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NAIROBI, Kenya (PAMACC News) - The need to invest in innovative solutions and interventions by promoting sustainable consumption and production is top on the agenda of the seventh special session of the African Ministerial Conference on the Environment (AMCEN), which has opened today in Naroibi, Kenya.The two day conference is being held under the theme: Turning Environmental Policies into Action through Innovative Solutions.Ministers and other stakeholders are deliberating on key messages for the forthcoming African biodiversity Ministerial Summit which will be held in Egypt in November this year prior to the 2018 UN Conference on Biodiversity.It has long been held by experts that the environment has high potential in providing solutions to sustainable socio-economic development and poverty alleviation in Africa.According to UN environment, the continent holds 30 per cent of the world’s mineral reserves, roughly 65 per cent of its arable land and 10 per cent of its internal renewable energy sources. Its fisheries are estimated to be worth 24 billion USD and the continent hosts the second largest tropical forest in the world— the Congo Basin Forest, with almost 2 million square kilometers of humid forest.However, available statistics show that degradation of the ecosystems costs Africa 68 billion USD annually coupled with losses of up to 6.6 million tonnes of potential grain harvest, capable of meeting calorific needs of up to 31 million people. In addition, post-harvest losses are estimated at 48 billion USD annually.At the conference, delegates are particularly looking at how to enhance the political will to address the challenges of environmental degradation, to increase investments in innovative solutions to sustainably maximize on the benefit from the continent’s abundant natural resources.“Africa should focus on making a paradigm shift through practical innovative actions so that we can benefit at the maximum levels,” said Juliette Biao Koudenoukpo, UN Environment regional director for Africa, in her opening address.She believes much progress has been made and urged participants to ensure that such policies are turned into actions for sustainable environmental management in Africa“We have made strides through AMCEN by taking policy reform directions to promote and strengthen innovative and environmentally sound actions that can ensure sustainable use of Africa’s natural capital.”Among other key issues on the table for discussions is Africa’s preparation for the twenty-fourth Conference of the Parties to the United Nations Framework Convention on Climate Change (COP 24) to be held from 3 to 14 December 2018 in Katowice, Poland.This year the ministerial conference is held back to back with the first meeting of the Africa Environment Partnership Platform which will take place from 20 to 21 September. The aim of the Africa Environment Partnership Platform, according to Kwame Ababio of the NEPAD Agency, is to promote sustainable environmental management in Africa through enhanced partnership, coordination and harmonization of activities. Others represented at the conference include sub-regional economic communities, the African Development Bank, civil society organizations, United Nations agencies as well as other bilateral and multilateral partners The conference is expected to adopt a declaration, a set of decisions…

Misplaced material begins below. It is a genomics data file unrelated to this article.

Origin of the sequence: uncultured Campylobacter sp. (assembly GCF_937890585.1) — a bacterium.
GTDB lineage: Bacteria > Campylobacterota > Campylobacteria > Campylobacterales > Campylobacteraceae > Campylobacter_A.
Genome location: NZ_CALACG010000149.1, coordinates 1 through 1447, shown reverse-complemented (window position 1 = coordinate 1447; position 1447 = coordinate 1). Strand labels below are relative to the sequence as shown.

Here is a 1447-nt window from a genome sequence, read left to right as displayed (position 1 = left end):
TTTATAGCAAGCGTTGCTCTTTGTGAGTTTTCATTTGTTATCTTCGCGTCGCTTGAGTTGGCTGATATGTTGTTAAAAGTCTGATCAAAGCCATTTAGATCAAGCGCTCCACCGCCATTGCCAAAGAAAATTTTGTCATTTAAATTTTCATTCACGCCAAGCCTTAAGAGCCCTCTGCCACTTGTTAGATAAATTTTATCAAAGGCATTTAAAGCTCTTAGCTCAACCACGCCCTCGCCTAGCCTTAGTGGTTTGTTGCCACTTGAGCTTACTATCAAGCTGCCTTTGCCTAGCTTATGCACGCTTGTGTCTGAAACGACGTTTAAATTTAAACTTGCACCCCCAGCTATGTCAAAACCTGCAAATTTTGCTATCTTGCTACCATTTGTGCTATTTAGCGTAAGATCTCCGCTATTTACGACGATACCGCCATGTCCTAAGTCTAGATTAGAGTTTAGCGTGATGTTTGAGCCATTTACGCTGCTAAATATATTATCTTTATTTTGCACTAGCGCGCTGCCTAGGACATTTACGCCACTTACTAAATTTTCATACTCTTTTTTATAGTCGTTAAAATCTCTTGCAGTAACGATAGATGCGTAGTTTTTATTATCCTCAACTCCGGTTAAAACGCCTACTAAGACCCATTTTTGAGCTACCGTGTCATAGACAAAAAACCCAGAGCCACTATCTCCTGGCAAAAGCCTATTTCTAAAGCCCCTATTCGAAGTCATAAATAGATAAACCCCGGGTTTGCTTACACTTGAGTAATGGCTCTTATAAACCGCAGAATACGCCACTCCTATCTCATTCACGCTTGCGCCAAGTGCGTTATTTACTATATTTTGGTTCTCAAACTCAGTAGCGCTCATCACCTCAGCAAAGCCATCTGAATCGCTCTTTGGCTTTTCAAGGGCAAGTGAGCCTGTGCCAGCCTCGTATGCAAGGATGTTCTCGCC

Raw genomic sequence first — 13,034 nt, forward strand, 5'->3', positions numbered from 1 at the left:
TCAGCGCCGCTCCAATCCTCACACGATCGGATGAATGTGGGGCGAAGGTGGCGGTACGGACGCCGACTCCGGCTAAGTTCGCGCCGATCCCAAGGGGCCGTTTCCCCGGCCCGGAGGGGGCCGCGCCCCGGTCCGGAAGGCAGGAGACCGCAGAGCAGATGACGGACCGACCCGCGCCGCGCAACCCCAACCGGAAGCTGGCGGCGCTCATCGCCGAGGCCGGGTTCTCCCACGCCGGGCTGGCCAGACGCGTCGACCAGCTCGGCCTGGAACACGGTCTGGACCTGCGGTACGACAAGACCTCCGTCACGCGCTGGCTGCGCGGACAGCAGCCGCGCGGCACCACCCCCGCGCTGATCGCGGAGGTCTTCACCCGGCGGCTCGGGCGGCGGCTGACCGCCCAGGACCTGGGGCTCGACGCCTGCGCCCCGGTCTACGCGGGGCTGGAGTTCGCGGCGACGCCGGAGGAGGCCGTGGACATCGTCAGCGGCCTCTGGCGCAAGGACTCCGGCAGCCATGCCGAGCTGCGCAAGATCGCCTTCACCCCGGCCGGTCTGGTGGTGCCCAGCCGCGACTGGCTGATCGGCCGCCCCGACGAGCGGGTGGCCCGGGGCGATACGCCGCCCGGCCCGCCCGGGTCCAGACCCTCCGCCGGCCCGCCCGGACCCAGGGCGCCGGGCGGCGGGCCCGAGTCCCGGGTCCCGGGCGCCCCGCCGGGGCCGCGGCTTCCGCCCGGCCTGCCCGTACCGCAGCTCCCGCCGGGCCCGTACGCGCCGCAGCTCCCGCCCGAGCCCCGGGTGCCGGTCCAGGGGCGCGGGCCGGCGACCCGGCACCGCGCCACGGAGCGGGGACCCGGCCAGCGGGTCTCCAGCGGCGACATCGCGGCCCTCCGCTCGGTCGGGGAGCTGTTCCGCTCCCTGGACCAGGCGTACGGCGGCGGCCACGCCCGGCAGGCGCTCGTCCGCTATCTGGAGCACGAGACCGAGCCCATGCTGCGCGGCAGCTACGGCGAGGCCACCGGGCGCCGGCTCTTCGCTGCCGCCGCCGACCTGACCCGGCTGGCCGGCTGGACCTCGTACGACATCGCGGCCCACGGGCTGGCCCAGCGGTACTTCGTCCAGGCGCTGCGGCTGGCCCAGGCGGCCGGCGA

NAIROBI, Kenya (PAMACC News) - It is imperative for African Civil Society Organisations (CSO) to advocate for innovative solutions to overcome environmental challenges facing Africa, UN Environment regional director for Africa, Juliette Biao Koudenoukpo said on Sunday. “This continent has the capacity and the knowledge to innovatively overcome our environmental challenges. We need to move faster from the ‘business as usual’ approach and devise ways and means to address issues such as rising energy costs, poverty, environmental degradation, pollution and social inequality or changes in legislation” Koudenoukpo told a cross-section of CSOs in Nairobi during a two-day consultations to prepare for the seventh special session of the African Ministerial Conference on the Environment (AMCEN) and the fourth session of the UN Environment Assembly. The meeting, co-organized by UN Environment and Pan African Climate Justice Alliance (PACJA) brought together 120 participants from accredited organizations across Africa.“African countries need, more than any time before, to invest in innovative solutions to unlock its economic and social potential and create inclusive wealth for the wellbeing of their populations” she emphasized adding that innovation should happen at the policy, finance, market and partnership levels.“Remember that people, especially youth, should be at the heart of driving this process. Our youth have so many innovative ideas and initiatives that can make a difference in transforming our societies” Koudenoukpo said.The commitment and genuine involvement of all social groups are critical to the effective implementation of the policies and projects in the field of environment and sustainable development, Koudenoukpo said.